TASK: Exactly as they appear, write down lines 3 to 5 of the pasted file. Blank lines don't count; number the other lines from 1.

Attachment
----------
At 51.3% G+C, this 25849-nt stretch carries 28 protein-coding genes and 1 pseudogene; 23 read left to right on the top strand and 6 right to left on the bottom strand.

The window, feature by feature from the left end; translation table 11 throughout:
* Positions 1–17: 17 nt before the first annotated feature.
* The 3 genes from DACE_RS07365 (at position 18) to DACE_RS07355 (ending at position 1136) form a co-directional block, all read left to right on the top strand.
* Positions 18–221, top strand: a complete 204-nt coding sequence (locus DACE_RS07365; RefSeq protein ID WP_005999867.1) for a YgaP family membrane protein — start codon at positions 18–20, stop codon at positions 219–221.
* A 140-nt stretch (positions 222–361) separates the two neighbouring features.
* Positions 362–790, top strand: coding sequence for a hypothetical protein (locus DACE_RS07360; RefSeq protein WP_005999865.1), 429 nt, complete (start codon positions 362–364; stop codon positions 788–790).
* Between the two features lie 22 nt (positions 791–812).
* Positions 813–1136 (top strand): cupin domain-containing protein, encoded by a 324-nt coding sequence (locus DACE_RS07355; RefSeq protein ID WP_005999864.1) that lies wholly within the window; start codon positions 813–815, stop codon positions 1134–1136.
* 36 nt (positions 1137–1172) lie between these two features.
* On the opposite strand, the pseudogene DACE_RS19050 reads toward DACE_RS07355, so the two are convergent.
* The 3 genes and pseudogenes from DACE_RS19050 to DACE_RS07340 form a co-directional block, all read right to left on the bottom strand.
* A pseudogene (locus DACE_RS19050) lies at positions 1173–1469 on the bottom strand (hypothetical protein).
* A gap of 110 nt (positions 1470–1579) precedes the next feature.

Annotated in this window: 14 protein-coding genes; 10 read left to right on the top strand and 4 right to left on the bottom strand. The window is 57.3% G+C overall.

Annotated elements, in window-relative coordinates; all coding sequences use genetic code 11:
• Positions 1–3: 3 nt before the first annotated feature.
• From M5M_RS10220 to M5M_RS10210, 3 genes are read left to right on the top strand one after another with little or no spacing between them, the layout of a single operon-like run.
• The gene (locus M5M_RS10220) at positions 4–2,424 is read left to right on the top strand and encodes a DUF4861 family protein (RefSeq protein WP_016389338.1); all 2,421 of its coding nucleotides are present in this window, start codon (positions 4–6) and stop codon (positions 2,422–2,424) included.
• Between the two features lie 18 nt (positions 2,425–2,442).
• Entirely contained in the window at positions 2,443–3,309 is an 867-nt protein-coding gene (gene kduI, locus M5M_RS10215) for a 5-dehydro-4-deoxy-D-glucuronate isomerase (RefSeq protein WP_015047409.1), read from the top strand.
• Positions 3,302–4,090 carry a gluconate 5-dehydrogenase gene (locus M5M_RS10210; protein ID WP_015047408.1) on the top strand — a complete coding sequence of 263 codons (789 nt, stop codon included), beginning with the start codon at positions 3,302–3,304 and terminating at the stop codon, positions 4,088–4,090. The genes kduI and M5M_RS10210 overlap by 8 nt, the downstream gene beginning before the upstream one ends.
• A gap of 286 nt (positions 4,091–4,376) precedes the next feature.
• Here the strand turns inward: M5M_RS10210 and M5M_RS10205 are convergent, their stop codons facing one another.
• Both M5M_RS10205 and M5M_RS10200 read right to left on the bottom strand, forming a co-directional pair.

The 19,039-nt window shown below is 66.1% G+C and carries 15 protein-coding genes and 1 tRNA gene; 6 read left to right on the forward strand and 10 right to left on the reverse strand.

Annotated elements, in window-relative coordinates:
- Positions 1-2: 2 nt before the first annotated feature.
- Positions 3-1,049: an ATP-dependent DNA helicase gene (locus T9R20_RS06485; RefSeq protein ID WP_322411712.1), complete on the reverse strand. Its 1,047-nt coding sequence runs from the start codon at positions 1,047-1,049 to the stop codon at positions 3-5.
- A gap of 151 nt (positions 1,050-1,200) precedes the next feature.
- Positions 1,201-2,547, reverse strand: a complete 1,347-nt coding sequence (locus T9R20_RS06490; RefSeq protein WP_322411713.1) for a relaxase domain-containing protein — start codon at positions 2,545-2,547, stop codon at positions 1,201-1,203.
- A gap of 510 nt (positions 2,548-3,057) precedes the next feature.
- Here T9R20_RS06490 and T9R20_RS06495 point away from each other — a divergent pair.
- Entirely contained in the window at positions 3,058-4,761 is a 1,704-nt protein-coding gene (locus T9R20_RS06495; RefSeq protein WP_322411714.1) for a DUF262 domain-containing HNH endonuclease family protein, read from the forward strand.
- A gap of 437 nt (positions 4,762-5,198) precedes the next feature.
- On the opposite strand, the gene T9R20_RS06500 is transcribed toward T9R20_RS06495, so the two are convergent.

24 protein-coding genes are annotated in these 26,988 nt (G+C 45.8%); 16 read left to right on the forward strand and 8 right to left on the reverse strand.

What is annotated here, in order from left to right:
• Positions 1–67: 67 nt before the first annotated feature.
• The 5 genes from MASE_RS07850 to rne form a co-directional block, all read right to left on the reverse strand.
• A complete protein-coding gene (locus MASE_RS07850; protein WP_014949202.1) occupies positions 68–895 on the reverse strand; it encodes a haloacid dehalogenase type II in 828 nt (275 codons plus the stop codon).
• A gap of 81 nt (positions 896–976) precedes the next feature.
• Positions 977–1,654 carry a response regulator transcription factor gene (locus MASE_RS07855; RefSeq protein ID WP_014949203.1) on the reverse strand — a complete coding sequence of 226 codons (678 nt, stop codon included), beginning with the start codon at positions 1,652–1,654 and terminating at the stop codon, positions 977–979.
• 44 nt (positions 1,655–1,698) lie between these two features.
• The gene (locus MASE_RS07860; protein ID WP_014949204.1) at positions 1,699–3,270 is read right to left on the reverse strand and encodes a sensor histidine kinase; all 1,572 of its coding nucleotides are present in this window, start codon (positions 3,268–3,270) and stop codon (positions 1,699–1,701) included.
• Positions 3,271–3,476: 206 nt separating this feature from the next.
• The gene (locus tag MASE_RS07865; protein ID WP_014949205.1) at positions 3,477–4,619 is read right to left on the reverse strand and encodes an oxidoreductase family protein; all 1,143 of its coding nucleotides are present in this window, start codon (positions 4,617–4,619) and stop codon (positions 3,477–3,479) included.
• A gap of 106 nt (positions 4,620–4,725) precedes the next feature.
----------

* Positions 1–17: 17 nt before the first annotated feature.
* The 3 genes from DACE_RS07365 (at position 18) to DACE_RS07355 (ending at position 1136) form a co-directional block, all read left to right on the top strand.
* Positions 18–221, top strand: a complete 204-nt coding sequence (locus DACE_RS07365; RefSeq protein ID WP_005999867.1) for a YgaP family membrane protein — start codon at positions 18–20, stop codon at positions 219–221.